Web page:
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Protecting Public Health and the Environment

The Environmental Protection Agency is working hard to advance the public health of women both in the United States and around the globe.

In 1962, Rachel Carson’s renowned book “Silent Spring” warned us of the dangers of uncontrolled pesticide use threatening our natural resources and the many living thingslike peoplethat rely on those resources to survive. Against all odds, her passion and empathy, catalyzed and empowered the modern environmental movement as we know it today. 

That movement remains firmly rooted in the principle that no matter who you are or where you come from, we all deserve clean air, clean water, and healthy land to call home. I'm proud to be part of an Agency whose mission to protect public health and the environment is fueled by that principle.

From mercury poisoning to pesticide exposure—credible scientific information empowers women to protect themselves and their families. Over the last 15 years, EPA has sponsored information campaigns that have helped lower blood mercury levels in women of childbearing age by 34%. Just last year, EPA partnered with the Association of Farmworker Opportunity Programs to develop trainings to teach women farmworkers the risks of pesticide exposure when pregnant. 

Warnings are important, but they’re not enough. The lives of nearly 7 million children, including 3 million girls, are affected by asthma every day. In the U.S., 10 million of the 16 million adults that suffer from asthma are women. In May 2012, thanks to President Obama’s leadership, EPA, HHS and HUD took action to implement an Asthma Disparities Action Plan. Through that plan, EPA is supporting training programs for 16,000 health care providers, preparing them to deliver badly needed, comprehensive asthma care.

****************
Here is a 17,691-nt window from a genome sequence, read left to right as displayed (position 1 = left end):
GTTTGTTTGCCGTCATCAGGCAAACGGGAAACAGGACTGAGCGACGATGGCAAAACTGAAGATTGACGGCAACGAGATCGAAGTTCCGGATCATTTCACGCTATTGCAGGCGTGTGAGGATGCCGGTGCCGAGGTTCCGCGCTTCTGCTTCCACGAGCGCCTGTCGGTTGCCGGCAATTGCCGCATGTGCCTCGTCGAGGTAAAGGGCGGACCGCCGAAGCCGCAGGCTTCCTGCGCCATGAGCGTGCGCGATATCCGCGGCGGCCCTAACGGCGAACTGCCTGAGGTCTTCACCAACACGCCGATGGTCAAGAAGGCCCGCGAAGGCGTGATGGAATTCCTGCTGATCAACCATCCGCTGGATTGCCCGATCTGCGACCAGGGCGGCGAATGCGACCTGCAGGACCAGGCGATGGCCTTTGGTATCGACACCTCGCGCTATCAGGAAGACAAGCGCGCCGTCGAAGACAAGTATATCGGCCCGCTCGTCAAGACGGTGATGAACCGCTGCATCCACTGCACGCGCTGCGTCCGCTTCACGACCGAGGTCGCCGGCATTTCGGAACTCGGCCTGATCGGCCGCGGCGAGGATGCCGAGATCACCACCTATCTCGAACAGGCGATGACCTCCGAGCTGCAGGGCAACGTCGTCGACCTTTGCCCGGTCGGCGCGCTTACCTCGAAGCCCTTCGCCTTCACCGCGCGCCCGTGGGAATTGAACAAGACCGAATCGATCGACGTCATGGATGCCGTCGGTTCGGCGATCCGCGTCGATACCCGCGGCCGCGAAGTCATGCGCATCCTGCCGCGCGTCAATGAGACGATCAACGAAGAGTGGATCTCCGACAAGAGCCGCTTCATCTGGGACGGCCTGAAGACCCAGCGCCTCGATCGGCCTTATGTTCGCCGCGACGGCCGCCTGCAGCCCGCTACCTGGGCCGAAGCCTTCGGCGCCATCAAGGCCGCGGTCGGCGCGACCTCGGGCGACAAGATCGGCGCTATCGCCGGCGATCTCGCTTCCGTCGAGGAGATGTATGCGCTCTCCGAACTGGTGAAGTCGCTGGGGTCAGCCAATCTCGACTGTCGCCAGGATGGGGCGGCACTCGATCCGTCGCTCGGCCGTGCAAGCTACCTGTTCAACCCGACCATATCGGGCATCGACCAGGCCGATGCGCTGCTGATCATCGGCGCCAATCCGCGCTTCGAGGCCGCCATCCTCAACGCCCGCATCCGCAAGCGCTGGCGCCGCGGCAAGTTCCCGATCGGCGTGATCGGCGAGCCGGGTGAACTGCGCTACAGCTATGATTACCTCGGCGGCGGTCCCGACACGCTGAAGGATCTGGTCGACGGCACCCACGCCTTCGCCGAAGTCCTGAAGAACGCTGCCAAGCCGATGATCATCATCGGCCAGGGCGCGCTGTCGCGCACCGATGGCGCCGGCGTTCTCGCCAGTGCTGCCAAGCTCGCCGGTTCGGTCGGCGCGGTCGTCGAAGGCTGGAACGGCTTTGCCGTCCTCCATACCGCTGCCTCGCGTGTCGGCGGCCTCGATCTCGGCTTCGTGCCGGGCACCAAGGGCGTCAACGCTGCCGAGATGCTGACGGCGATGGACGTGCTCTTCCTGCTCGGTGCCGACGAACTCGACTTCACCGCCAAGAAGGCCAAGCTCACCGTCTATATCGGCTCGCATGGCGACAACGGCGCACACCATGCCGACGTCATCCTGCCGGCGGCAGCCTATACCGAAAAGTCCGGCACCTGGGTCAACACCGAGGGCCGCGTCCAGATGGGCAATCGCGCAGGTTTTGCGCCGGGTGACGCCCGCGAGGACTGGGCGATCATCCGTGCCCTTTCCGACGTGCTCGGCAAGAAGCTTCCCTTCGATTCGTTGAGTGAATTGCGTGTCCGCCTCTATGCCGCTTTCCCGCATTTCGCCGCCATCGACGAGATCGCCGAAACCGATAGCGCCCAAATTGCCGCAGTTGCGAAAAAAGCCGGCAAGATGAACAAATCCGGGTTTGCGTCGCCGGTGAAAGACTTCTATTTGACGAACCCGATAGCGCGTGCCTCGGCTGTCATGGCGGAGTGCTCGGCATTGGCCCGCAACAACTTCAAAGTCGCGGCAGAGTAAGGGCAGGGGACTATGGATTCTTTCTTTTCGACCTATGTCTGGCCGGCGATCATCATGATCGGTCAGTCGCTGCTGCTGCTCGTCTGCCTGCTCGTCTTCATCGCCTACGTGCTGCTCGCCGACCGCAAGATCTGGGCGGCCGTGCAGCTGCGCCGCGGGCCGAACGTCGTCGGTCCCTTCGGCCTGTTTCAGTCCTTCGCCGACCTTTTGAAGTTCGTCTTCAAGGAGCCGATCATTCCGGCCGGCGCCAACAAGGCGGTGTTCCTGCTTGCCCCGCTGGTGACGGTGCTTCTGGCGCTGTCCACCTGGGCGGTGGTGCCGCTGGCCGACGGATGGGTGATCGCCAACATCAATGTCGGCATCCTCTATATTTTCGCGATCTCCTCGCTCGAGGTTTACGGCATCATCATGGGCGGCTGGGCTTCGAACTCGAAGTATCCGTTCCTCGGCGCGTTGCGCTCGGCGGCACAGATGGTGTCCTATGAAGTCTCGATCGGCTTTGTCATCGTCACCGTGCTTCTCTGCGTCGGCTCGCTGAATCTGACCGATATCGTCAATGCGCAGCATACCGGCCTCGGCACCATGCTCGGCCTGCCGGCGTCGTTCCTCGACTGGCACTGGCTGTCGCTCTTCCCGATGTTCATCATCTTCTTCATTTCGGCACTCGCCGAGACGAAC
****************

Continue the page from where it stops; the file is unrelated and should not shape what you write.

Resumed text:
Although our focus is protecting public health here at home—we know that pollution is blind to borders.  Every year, more than 4 million people die prematurely from indoor smoke exposure, with women and girls disproportionately affected. Much of that smoke comes by cooking food using rudimentary stoves that burn coal, wood, and other solid fuels. That’s why EPA built on its Partnership for Clean Indoor Air to help launch the Global Alliance for Clean Cookstoves. And we’re making progress. Alliance members delivered more than 8 million improved cookstoves last year, bringing a healthier, higher quality of life to more than 40 million people worldwide—mainly women and children.

Back in the ‘60s, thanks in part to Carson’s foresight, President Kennedy took action that ultimately led to banning DDT. If she could see us now, Carson would not only be proud of our march toward a cleaner environment, but also of our march toward a more equitable society. Today, almost 40% of EPA scientists and engineers are women. But we know that there’s a lot more to do on both fronts. With a changing climate, our environmental challenges have evolved. We must too. 

Rachel Carson overcame the odds and blazed a trail toward a safer, more equitable future. During Women’s History Month, we not only recognize women like Carson, we also celebrate our intrepid women scientists today who continue to fight for a healthier, more prosperous planet for all. 

Click here for a fuller list of accomplishments by the Environmental Protection Agency.   

Gina McCarthy is the Administrator for the Environmental Protection Agency.